Corinna Harfouch is unforgettable as a mother reaching out, in her own severe way, to her classical pianist son and her own erstwhile artistic ambitions, in director Jan-Ole Gerster’s high-tensile drama.
Screened as part of NZIFF 2020
A lacerating character study of a contentious woman, Lara is a thoroughly compelling drama that spans a day in its eponymous heroine’s life. It’s not just any day: Lara is turning 60, although this gives her little reason to celebrate. More importantly, that evening her son Victor, a virtuoso pianist, will perform an original composition for the first time. However, Lara isn’t invited and Victor has been ignoring her calls – for weeks. But on Victor’s big night, Lara shall not be shunned.
Lara’s complex and unnerving personality is revealed through her interactions with former work colleagues, a cab driver neighbour, her ex-husband, her mother and her own piano teacher, among others, each encounter adding a brushstroke to the portrait. The picture, while not pretty, is engrossing: monstrous castrating mother, envious of and undermining her son’s talents which she spent years moulding; an embittered woman riddled with thwarted ambition; a manipulative boss who once filled her underlings with fear, possibly just because she could. Corinna Harfouch’s nuanced performance makes Lara entirely believable and in less accomplished directorial hands, this tale could have swerved into farce or melodrama. Lara has her reasons, and although not necessarily defensible, she completely fascinates. — Sandra Reid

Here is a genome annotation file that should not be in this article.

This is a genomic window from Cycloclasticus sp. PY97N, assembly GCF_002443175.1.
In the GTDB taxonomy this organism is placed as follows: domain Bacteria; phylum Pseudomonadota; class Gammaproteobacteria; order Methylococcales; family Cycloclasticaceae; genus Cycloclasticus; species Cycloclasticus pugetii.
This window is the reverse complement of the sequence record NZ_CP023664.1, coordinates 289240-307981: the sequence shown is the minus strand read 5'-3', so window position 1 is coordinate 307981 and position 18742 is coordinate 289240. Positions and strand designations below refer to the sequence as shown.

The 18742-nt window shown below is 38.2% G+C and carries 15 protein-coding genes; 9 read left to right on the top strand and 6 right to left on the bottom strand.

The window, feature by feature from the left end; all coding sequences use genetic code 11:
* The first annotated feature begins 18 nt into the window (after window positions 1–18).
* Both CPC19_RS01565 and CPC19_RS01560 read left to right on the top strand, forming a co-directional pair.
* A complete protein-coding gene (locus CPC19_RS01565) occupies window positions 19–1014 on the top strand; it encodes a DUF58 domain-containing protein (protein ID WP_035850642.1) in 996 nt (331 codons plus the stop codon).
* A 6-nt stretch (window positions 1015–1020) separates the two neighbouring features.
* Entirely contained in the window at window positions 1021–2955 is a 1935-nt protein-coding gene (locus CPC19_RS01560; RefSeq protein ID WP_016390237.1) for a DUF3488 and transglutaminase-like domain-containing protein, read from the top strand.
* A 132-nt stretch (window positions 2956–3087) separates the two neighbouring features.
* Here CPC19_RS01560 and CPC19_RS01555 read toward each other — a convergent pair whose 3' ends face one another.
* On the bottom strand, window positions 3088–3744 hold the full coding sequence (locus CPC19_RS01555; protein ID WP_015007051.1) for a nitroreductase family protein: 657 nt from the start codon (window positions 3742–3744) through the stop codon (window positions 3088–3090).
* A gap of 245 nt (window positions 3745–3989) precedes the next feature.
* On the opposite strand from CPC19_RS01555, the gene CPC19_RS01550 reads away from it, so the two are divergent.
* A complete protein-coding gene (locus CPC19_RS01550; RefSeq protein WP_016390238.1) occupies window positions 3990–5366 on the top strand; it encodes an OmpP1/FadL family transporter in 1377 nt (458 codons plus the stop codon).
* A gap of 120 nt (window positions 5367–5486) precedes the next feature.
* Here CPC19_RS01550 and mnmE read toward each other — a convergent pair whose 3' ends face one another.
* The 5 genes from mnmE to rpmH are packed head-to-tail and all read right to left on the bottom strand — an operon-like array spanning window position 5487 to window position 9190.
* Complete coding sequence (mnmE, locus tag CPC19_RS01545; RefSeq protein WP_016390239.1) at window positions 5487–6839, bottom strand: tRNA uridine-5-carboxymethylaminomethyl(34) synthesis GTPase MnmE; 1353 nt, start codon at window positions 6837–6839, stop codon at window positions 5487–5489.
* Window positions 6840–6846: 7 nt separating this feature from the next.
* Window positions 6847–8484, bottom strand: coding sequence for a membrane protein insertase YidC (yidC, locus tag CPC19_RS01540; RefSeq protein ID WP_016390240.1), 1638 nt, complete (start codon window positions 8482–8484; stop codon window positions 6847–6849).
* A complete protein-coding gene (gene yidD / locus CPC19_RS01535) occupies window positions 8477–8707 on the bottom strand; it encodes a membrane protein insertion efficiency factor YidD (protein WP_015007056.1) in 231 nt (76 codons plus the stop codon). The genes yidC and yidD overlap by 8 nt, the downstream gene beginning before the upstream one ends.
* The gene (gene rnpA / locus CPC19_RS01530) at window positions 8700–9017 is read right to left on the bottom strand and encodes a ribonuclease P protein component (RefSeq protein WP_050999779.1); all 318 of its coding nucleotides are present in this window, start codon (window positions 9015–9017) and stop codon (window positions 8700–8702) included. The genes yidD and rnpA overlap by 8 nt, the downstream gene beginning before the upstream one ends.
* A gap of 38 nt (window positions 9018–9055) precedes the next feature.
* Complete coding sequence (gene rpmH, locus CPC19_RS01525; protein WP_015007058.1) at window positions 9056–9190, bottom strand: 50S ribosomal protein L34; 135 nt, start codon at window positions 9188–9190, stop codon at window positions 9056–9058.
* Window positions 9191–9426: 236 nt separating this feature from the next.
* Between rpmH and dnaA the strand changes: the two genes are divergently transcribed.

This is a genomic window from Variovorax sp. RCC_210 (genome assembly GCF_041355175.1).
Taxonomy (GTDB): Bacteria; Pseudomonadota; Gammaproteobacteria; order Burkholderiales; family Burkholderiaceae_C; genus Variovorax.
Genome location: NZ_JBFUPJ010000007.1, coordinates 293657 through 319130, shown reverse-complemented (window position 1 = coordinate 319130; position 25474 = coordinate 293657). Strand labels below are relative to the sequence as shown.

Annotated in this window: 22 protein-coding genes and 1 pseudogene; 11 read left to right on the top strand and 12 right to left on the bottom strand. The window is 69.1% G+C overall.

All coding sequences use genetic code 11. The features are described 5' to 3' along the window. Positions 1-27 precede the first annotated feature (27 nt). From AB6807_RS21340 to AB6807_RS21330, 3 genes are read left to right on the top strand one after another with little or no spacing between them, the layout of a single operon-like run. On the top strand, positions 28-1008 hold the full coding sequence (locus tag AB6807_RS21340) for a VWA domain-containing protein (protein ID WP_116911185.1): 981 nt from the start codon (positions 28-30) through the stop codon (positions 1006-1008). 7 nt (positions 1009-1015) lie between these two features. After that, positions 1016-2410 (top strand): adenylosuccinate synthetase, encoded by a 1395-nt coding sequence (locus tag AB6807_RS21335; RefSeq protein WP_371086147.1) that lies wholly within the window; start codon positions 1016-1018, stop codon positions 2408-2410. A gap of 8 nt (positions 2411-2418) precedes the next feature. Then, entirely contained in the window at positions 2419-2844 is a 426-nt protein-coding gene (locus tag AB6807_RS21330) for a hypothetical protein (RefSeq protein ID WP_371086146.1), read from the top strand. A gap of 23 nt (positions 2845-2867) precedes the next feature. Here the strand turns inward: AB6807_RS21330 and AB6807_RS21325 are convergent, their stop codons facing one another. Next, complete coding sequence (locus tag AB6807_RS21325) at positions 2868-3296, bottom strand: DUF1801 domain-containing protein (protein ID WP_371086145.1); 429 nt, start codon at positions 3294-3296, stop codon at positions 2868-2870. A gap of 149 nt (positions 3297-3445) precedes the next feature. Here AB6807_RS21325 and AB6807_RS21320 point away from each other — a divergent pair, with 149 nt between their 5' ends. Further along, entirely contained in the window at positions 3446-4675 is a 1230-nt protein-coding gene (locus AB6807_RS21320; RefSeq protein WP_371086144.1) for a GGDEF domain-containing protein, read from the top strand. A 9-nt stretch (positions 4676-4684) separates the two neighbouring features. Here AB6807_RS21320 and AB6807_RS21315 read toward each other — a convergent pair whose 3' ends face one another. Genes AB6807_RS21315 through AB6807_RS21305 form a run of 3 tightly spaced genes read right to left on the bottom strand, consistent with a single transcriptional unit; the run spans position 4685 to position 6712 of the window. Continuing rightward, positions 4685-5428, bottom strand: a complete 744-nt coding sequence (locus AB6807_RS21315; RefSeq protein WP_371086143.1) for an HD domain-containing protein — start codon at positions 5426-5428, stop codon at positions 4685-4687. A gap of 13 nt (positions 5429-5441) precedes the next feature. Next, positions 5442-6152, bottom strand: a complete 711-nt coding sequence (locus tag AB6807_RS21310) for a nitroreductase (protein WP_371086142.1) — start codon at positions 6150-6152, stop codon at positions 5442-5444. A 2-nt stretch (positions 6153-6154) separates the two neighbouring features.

About the Filmmaker
Jan-Ole Gerster is a German director based in Berlin. His debut feature, Oh Boy (NZIFF12), starring Tom Schilling, was a surprise hit on the international festival circuit. Lara is his second feature film.